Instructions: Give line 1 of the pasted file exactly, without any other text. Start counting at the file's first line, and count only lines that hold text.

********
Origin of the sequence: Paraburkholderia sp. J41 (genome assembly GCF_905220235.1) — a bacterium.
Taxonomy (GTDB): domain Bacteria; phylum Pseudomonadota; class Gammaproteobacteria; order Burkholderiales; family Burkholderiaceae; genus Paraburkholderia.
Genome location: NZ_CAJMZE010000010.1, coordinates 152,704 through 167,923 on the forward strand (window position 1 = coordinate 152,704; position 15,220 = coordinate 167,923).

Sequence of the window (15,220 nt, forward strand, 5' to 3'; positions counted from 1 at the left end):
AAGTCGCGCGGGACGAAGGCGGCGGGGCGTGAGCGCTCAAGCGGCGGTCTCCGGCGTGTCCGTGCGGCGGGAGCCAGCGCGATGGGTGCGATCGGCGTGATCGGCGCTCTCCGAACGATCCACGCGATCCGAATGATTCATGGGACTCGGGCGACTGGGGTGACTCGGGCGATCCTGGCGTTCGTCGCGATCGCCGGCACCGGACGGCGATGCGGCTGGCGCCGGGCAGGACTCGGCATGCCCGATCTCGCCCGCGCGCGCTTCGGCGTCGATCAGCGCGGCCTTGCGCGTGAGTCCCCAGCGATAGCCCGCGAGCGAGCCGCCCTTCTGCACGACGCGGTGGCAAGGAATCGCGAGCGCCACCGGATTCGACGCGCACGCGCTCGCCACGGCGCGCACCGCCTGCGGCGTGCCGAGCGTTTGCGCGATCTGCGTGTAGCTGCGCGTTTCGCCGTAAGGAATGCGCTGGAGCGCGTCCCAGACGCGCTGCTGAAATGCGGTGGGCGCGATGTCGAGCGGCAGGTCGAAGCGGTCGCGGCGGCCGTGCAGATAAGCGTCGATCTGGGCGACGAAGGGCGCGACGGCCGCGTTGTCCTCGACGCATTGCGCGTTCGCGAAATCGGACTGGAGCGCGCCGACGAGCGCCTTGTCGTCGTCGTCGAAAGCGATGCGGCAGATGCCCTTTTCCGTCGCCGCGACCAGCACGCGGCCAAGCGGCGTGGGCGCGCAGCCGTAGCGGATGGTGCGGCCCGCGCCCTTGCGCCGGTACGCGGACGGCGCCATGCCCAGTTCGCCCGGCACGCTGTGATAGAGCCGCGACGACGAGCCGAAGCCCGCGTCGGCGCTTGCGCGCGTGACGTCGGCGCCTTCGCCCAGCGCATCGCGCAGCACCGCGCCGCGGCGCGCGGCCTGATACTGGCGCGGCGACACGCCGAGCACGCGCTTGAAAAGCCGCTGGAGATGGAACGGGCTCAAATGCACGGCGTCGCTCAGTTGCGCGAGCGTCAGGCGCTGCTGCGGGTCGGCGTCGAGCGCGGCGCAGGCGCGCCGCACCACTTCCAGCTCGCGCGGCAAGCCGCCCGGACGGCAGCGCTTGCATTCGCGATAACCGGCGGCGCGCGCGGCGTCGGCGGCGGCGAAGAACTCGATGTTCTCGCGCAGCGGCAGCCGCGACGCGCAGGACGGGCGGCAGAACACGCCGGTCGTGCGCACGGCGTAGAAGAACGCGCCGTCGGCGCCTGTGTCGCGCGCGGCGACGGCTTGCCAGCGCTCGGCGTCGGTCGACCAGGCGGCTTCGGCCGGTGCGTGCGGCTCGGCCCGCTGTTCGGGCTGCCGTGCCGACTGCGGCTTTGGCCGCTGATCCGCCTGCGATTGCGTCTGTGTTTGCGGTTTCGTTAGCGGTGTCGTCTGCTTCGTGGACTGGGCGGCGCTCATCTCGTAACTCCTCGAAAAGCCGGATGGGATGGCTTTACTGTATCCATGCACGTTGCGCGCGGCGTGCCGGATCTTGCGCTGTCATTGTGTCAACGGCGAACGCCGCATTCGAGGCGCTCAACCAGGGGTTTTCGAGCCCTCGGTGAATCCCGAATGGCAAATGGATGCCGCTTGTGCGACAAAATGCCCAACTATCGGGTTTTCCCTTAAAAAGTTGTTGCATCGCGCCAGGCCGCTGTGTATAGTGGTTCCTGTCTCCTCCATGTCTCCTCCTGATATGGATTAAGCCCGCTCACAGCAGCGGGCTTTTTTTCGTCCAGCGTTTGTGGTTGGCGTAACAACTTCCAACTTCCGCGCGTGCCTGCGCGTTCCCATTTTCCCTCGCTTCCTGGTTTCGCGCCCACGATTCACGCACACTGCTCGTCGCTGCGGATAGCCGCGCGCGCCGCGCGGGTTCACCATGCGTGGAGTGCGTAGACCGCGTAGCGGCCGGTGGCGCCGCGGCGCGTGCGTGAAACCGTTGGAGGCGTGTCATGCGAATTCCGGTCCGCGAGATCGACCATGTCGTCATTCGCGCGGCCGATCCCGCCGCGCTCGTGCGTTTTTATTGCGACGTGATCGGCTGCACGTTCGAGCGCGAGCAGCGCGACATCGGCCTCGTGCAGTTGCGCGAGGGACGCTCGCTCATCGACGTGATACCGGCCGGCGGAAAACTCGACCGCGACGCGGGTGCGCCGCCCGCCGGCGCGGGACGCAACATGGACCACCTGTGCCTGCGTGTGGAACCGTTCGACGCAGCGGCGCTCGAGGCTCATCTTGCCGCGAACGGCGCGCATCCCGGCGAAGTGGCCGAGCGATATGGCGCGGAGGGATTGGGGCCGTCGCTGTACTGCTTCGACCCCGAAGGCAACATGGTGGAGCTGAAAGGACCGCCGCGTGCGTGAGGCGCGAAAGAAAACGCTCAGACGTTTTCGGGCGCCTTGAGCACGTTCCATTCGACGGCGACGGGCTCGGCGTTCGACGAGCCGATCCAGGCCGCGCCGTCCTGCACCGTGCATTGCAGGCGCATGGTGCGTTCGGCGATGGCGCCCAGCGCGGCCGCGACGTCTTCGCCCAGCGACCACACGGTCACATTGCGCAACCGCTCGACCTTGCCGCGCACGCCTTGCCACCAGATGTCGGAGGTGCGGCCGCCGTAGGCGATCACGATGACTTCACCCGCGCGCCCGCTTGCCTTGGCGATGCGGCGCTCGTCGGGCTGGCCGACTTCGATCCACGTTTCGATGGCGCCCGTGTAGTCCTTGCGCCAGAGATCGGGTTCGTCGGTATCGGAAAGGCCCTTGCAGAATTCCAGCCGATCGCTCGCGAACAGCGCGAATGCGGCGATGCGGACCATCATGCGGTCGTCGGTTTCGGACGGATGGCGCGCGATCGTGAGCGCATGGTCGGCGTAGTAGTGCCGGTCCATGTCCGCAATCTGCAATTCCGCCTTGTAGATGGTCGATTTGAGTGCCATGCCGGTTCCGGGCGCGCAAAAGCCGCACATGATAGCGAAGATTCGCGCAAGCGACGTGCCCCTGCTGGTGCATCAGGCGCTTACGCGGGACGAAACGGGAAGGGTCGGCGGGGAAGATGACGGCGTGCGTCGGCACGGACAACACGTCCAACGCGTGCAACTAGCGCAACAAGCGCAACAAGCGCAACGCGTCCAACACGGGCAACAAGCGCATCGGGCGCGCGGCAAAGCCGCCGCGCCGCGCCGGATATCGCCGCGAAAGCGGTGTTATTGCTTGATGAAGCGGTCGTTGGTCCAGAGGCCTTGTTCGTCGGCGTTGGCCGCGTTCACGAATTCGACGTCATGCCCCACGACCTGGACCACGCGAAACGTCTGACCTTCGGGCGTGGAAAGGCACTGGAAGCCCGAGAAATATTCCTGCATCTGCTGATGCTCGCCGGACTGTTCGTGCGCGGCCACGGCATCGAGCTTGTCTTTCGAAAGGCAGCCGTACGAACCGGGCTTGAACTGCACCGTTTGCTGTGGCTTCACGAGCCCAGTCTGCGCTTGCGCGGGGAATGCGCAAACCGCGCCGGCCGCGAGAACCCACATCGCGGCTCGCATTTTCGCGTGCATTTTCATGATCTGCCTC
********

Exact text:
Origin of the sequence: Paraburkholderia sp. J41 (genome assembly GCF_905220235.1) — a bacterium.